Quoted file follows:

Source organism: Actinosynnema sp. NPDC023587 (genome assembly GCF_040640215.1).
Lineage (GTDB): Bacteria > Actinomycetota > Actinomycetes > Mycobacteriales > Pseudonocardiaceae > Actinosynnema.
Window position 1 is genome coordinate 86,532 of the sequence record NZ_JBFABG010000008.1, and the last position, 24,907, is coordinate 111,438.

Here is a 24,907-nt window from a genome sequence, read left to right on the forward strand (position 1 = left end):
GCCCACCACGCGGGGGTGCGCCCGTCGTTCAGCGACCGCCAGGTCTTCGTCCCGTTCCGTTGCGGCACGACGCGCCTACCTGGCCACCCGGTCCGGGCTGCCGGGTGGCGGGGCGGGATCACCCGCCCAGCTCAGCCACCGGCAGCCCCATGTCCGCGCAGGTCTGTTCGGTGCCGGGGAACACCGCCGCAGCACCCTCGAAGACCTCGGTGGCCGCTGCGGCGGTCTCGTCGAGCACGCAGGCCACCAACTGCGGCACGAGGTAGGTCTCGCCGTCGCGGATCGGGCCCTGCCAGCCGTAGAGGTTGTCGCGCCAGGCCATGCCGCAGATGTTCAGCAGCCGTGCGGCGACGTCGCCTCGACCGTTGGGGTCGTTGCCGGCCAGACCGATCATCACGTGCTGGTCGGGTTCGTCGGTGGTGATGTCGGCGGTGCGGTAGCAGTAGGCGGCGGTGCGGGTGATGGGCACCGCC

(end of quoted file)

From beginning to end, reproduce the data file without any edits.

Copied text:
Source organism: Actinosynnema sp. NPDC023587 (genome assembly GCF_040640215.1).
Lineage (GTDB): Bacteria > Actinomycetota > Actinomycetes > Mycobacteriales > Pseudonocardiaceae > Actinosynnema.
Window position 1 is genome coordinate 86,532 of the sequence record NZ_JBFABG010000008.1, and the last position, 24,907, is coordinate 111,438.

Here is a 24,907-nt window from a genome sequence, read left to right on the forward strand (position 1 = left end):
GCCCACCACGCGGGGGTGCGCCCGTCGTTCAGCGACCGCCAGGTCTTCGTCCCGTTCCGTTGCGGCACGACGCGCCTACCTGGCCACCCGGTCCGGGCTGCCGGGTGGCGGGGCGGGATCACCCGCCCAGCTCAGCCACCGGCAGCCCCATGTCCGCGCAGGTCTGTTCGGTGCCGGGGAACACCGCCGCAGCACCCTCGAAGACCTCGGTGGCCGCTGCGGCGGTCTCGTCGAGCACGCAGGCCACCAACTGCGGCACGAGGTAGGTCTCGCCGTCGCGGATCGGGCCCTGCCAGCCGTAGAGGTTGTCGCGCCAGGCCATGCCGCAGATGTTCAGCAGCCGTGCGGCGACGTCGCCTCGACCGTTGGGGTCGTTGCCGGCCAGACCGATCATCACGTGCTGGTCGGGTTCGTCGGTGGTGATGTCGGCGGTGCGGTAGCAGTAGGCGGCGGTGCGGGTGATGGGCACCGCC